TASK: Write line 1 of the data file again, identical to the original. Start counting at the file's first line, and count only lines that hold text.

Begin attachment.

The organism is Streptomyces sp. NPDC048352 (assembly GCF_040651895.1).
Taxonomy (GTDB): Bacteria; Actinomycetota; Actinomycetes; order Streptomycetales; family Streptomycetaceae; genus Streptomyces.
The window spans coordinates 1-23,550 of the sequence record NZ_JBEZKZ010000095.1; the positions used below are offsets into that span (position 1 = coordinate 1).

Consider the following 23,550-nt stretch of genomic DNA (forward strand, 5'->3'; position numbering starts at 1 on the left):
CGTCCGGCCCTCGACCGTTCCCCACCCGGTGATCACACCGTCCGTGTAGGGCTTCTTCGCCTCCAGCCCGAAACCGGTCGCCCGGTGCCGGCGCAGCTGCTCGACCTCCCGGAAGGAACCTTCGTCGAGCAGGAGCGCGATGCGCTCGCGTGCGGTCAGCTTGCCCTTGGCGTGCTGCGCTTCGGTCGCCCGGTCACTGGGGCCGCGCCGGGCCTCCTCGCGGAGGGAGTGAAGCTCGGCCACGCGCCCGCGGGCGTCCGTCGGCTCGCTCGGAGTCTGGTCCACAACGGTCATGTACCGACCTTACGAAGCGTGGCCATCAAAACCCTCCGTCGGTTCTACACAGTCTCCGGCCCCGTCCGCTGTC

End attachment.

The organism is Streptomyces sp. NPDC048352 (assembly GCF_040651895.1).